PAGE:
The bot flies are here…again. I ran into my first bot fly eggs this spring in Texas, which I found unusual because I am accustom to seeing them in late summer in Ohio and Maine. In some warmer states, such as Florida, it is possible for bot flies to live year round…I will chalk that up to one down side to a lack of winter.

Bot flies are amazingly good at laying their eggs, each female will lay 150-500 eggs. While riding the other day I noticed my friends horse was covered with bot eggs. She allowed me to video the eggs before she removed them. In the video you will notice that the bot fly lays the eggs in all the places where a horse will frequently scratch, rub, or swat flies away from.  The eggs hatch when heat, moisture and carbon dioxide are present. I found this gross fact (below) and can’t decide if I should try it or not…

Researchers have witnessed this phenomenon using a microscope. “If you breathe on them, they immediately hatch,” says Jack Campbell, PhD, veterinary entomologist at University of Nebraska’s West Central Research and Extension Center. “I’ve had them in a petri dish, getting ready to photograph them, and if you happen to breathe on them, you can see the egg opening up as they come out the end of it.” click here for full article

The unfortunate horse will ingest the eggs, which will hatch in the mouth. The larva spend the winter months in the stomach and then pass through the manure. The adults emerge, lay more eggs and the cycle repeats.

It is important to remove the eggs as soon as possible to reduce the chance of the horse ingesting them but do keep a few things in mind.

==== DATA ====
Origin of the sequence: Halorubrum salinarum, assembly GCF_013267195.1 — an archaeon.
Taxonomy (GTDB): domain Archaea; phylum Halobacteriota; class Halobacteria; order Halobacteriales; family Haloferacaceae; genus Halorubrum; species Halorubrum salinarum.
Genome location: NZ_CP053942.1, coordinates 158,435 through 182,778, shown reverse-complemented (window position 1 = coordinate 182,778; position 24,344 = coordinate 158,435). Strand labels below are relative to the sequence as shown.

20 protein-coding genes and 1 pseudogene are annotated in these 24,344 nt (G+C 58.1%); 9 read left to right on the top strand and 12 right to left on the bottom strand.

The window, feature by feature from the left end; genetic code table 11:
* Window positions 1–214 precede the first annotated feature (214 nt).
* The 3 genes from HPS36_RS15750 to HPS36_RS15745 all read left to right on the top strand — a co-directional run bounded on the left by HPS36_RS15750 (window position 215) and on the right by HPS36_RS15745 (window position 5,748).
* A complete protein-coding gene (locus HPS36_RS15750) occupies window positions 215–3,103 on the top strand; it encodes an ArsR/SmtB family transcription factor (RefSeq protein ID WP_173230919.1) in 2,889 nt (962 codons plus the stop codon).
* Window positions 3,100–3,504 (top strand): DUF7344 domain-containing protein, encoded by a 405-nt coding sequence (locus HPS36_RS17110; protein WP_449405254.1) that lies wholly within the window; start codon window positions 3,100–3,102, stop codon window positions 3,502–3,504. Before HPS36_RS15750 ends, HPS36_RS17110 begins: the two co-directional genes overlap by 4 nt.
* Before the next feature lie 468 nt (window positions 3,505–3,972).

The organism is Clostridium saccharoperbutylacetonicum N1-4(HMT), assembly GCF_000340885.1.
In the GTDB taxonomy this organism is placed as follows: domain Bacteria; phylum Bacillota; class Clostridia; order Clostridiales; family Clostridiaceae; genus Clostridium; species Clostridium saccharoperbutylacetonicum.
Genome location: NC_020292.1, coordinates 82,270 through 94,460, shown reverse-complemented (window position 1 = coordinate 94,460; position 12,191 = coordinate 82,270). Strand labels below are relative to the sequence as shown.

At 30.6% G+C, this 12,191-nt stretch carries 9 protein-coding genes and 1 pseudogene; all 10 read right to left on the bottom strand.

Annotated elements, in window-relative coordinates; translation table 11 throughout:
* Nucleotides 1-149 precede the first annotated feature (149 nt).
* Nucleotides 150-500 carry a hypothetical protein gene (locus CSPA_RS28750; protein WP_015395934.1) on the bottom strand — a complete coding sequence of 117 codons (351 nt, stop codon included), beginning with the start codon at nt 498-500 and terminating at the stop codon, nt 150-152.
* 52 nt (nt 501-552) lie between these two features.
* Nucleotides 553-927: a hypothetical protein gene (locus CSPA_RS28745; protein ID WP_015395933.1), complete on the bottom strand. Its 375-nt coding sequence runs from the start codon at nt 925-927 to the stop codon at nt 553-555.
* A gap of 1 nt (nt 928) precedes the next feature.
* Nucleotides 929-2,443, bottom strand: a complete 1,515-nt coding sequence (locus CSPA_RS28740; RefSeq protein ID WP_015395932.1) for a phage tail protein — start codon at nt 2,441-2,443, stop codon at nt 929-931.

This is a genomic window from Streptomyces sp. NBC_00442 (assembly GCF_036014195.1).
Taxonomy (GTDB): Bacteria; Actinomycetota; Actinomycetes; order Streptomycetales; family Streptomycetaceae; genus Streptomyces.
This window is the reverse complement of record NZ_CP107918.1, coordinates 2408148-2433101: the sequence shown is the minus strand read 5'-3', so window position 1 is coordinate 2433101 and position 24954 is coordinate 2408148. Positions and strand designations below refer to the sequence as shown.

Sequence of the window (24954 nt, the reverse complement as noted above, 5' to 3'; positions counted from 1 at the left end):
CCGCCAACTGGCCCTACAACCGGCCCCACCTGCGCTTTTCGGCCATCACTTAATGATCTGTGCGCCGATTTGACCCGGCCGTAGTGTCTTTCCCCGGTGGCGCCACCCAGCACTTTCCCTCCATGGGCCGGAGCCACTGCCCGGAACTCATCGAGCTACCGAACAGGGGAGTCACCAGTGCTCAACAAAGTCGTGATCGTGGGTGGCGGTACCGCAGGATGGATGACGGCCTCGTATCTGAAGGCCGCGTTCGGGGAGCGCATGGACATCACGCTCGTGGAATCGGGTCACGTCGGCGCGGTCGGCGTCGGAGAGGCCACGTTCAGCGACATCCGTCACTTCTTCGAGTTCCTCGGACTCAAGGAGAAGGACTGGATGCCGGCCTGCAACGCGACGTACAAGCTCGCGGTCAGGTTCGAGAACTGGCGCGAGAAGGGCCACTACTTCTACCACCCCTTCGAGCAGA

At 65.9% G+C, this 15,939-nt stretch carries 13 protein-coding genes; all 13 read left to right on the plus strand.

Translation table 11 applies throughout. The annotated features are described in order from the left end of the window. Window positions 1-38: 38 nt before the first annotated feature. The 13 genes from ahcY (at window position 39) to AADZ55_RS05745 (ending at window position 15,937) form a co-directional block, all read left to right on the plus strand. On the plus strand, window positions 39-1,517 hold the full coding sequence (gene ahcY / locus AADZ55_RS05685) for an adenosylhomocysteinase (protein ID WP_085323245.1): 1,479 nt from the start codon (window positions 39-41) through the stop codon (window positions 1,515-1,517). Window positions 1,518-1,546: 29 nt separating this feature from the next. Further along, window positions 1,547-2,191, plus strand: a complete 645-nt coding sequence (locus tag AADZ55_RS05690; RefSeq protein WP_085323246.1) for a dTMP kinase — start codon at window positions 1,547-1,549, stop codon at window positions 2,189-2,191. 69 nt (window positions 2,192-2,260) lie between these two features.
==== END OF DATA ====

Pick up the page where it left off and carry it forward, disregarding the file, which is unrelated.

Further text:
• First, as another friend pointed out “It makes no sense to scrap the eggs off in an area where your horse eats like the stall or as you are hand grazing them…”
  • This same friend also pointed out the fact that there have been cases of humans becoming infected…YUCK! I didn’t want to believe her but a quick google search showed me this article complete with a photo of a horse bot fly larva in a human eye. So remember…wash your hands and don’t rub your eyes!

There are many tools available for removing the bot eggs. I don’t suggest your finger nail after reading the above mentioned fact… My favorite tool, so far it the bot fly knife. My second favorite is the grooming block. What is your favorite tool?

Deworming is also important, ivermectin and moxidectin are both effective although ivermectin is more effective.

This link will take you to the most complete article I found on bots.